Story: Māori rugby – whutupaoro

Page 1. Origins of Māori rugby union

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Māori have had a long involvement in the sport of rugby. The first recorded Māori player, Wirihana, was probably Wirihana Puna, a lieutenant under Te Keepa Te Rangihiwinui (Major Kemp) during the New Zealand wars. He took part in a game at Aramoho, Whanganui, in 1872.

From individual involvement came the formation of rugby clubs in which all or the majority of players were Māori. A Māori club, Hauraki, was formed in 1883.

Māori have enjoyed strong representation in the All Blacks over the years. The very first New Zealand national team, which toured New South Wales in 1884, included Māori players Jack Taiaroa (Ngāi Tahu) and Joe Warbrick (Te Arawa).

In the 2000s the Māori All Blacks (formerly called New Zealand Maoris) continued a long tradition of national Māori rugby teams.

1888/1889 Native team

Joe Warbrick was a key figure in the creation of the 1888/1889 Native team. The squad was initially supposed to comprise only Māori players, but with a lack of depth in certain positions, management invited five non-Māori to join. The 1888 Natives toured New Zealand, Australia, and the British Isles for 15 months, playing 107 matches. It was the first time a New Zealand-based team had sailed further than Australia, and remains the longest rugby tour ever.

The 1888/1889 Native team left an enduring contribution to rugby. They amassed 78 victories despite at times being unable to field a full team due to injury, and even on occasion playing against opposing teams of more than 15 players to make the match ‘fairer’. The team played an expansive, 15-man style of game, and has been inducted into the International Rugby Board (IRB) rugby hall of fame.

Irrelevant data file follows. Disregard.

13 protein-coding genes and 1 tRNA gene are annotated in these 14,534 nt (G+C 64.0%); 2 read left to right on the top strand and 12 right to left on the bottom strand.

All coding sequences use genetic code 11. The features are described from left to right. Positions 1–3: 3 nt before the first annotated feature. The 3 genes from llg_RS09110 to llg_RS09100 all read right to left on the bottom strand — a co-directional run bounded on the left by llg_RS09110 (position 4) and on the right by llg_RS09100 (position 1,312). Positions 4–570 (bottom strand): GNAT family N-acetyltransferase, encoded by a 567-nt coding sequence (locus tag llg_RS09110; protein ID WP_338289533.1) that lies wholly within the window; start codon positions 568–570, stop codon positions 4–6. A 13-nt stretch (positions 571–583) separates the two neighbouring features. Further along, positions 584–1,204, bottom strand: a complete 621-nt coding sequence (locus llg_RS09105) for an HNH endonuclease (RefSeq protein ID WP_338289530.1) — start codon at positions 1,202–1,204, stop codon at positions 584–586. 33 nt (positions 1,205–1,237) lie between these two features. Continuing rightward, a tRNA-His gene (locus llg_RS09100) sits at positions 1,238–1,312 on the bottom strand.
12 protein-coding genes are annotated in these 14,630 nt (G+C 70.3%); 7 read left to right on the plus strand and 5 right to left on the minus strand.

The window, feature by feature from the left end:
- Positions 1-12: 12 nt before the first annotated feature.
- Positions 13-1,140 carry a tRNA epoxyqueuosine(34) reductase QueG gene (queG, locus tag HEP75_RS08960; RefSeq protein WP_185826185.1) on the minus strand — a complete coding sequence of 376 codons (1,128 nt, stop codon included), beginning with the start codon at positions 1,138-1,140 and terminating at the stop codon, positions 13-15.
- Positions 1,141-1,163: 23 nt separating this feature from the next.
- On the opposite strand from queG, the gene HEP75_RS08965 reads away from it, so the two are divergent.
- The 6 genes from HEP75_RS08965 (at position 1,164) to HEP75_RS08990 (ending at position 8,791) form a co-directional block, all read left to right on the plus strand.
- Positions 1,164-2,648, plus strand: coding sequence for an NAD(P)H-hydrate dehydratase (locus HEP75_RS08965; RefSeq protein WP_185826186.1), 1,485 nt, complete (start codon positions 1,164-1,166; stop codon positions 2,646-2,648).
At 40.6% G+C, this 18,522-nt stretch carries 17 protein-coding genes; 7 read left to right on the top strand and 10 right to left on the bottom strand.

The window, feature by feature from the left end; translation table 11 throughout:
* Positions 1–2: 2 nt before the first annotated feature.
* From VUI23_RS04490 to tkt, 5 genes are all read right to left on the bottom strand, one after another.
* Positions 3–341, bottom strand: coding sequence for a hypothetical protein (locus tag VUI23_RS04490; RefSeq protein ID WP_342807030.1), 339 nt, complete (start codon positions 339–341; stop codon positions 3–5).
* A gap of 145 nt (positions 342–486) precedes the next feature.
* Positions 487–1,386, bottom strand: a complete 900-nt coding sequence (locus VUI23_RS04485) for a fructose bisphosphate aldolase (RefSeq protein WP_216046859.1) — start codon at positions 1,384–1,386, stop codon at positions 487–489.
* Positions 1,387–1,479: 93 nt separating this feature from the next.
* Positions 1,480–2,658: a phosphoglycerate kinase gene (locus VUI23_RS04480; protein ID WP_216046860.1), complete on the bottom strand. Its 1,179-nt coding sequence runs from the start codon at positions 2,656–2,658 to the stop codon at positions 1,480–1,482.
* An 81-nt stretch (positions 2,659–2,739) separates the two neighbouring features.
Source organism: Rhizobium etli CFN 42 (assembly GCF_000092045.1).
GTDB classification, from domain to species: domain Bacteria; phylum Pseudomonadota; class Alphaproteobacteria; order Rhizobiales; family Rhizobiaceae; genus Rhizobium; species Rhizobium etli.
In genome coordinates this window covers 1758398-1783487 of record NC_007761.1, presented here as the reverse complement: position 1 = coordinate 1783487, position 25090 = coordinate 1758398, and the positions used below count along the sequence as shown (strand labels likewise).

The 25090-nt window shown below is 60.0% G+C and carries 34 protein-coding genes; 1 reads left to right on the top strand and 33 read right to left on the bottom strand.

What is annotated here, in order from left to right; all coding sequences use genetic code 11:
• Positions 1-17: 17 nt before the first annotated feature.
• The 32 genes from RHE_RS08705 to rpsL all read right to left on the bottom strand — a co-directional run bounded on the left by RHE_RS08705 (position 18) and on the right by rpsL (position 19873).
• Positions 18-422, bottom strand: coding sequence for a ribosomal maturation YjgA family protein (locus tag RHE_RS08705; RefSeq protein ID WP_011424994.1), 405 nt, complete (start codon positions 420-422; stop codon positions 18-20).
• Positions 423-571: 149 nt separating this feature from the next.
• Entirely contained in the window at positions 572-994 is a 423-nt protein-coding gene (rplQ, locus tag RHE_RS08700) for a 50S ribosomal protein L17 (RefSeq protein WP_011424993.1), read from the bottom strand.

Formation of NZRFU

The New Zealand Rugby Football Union (NZRFU) was formed in 1892. Tom Ellison (Ngāi Tahu), who had played in the 1888 Native team, suggested that the national uniform include a black jersey with a silver fern. Ellison captained the first team to play under the authority of the NZRFU, in Australia the following year. Ellison invented the 2–3–2 scrum and wrote the coaching manual The art of rugby football.

First official national team

The first officially sanctioned national rugby team of Māori players was assembled in 1910. The impetus for the NZRFU to agree to a Māori team came from the rival code of rugby league. In 1908 and 1909 a former New Zealand rugby representative, Albert 'Ōpai' Asher (Te Arawa) had organised New Zealand Māori rugby league teams to tour Australia. With the exodus of players to rugby league, a concern for rugby union bosses, the NZRFU allowed the founding father of Māori rugby, Wiremu 'Ned' Teihoka Parata (Ngāi Tahu), to take a team to Australia in 1910.

How to cite this page:

Malcolm Mulholland, 'Māori rugby – whutupaoro - Origins of Māori rugby union', Te Ara - the Encyclopedia of New Zealand, (accessed 24 April 2024)

Story by Malcolm Mulholland, published 5 Sep 2013, updated 1 Jan 2015